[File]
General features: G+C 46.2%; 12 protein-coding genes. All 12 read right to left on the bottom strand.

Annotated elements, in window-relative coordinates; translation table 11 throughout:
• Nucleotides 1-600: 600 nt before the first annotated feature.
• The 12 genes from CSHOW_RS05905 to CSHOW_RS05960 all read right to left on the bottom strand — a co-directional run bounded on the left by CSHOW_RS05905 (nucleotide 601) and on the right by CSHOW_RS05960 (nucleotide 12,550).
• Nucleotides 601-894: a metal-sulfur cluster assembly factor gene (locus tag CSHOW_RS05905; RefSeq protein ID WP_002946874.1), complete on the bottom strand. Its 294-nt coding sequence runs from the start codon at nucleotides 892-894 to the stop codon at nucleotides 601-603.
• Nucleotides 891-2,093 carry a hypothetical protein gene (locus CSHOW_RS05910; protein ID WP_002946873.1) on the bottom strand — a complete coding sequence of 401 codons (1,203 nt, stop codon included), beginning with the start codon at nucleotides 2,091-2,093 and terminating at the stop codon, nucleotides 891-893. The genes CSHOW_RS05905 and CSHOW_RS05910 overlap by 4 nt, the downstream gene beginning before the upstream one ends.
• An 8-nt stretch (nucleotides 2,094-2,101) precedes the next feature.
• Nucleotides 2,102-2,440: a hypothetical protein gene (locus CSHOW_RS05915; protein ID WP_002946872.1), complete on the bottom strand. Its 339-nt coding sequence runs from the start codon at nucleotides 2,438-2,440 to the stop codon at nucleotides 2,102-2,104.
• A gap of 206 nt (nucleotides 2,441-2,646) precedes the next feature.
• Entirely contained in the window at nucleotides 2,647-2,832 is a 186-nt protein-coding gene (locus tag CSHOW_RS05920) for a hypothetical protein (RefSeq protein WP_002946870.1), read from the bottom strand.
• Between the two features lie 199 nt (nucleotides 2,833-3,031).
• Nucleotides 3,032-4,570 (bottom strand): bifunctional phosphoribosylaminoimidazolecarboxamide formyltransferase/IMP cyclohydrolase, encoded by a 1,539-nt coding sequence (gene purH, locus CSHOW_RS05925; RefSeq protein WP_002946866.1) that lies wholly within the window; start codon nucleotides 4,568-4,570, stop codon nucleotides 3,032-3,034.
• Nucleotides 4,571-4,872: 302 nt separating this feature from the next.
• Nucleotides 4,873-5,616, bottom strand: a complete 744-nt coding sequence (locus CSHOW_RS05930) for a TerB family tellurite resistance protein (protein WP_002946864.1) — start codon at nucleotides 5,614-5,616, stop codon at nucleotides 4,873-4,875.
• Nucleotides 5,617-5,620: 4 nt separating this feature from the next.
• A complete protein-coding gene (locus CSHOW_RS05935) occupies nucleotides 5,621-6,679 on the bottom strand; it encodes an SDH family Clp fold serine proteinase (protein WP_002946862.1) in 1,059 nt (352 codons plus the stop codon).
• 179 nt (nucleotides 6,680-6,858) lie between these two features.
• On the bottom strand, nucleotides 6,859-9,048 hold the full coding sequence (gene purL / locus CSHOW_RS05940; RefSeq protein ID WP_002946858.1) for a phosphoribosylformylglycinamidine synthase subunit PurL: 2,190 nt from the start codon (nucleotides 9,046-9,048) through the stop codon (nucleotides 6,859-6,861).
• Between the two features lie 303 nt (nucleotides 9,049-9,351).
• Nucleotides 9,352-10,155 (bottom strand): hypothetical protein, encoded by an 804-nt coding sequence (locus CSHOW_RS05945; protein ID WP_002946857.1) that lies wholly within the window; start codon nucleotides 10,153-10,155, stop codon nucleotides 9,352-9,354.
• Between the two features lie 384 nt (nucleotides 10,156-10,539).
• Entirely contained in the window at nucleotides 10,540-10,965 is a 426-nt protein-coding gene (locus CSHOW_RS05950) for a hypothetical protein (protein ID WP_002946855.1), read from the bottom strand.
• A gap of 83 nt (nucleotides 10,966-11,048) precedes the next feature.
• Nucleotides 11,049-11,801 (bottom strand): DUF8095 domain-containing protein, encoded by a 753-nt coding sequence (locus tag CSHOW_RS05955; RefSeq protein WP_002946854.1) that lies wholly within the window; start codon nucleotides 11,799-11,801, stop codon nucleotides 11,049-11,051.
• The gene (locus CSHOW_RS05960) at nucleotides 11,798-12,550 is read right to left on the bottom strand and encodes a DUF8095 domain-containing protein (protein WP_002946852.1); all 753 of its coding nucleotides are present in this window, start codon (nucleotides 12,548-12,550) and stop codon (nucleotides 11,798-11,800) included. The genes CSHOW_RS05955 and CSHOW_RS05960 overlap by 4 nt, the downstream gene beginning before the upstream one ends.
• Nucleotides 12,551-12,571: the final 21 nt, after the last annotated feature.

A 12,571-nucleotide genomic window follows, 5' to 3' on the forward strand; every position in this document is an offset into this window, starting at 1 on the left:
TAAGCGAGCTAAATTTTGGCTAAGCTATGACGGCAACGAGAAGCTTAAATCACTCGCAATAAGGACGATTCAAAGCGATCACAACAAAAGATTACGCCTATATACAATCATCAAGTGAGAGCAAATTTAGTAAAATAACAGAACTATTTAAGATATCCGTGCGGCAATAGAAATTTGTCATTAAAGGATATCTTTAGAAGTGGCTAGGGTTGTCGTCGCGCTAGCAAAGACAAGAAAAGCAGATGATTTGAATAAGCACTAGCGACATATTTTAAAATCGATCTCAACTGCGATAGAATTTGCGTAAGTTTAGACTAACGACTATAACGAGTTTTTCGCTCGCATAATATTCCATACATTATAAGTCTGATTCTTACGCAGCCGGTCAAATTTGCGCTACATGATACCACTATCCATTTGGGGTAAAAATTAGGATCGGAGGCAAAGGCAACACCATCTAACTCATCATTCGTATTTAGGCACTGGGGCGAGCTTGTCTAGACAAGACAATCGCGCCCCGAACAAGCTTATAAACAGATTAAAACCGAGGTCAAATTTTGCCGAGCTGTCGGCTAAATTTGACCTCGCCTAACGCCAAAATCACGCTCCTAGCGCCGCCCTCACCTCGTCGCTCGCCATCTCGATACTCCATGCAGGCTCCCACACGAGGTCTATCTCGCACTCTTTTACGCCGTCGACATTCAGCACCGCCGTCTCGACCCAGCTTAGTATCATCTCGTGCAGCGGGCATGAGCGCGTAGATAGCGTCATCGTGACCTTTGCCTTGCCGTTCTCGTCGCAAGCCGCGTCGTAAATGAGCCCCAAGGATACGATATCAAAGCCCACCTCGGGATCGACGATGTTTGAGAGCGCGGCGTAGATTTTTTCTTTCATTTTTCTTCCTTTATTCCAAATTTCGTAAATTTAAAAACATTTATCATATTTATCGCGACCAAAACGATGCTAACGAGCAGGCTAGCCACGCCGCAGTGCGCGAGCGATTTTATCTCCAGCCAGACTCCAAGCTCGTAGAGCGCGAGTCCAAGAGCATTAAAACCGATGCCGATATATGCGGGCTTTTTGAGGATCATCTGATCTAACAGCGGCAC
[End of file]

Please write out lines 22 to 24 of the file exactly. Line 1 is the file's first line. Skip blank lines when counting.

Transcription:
• Entirely contained in the window at nucleotides 10,540-10,965 is a 426-nt protein-coding gene (locus CSHOW_RS05950) for a hypothetical protein (protein ID WP_002946855.1), read from the bottom strand.
• A gap of 83 nt (nucleotides 10,966-11,048) precedes the next feature.
• Nucleotides 11,049-11,801 (bottom strand): DUF8095 domain-containing protein, encoded by a 753-nt coding sequence (locus tag CSHOW_RS05955; RefSeq protein WP_002946854.1) that lies wholly within the window; start codon nucleotides 11,799-11,801, stop codon nucleotides 11,049-11,051.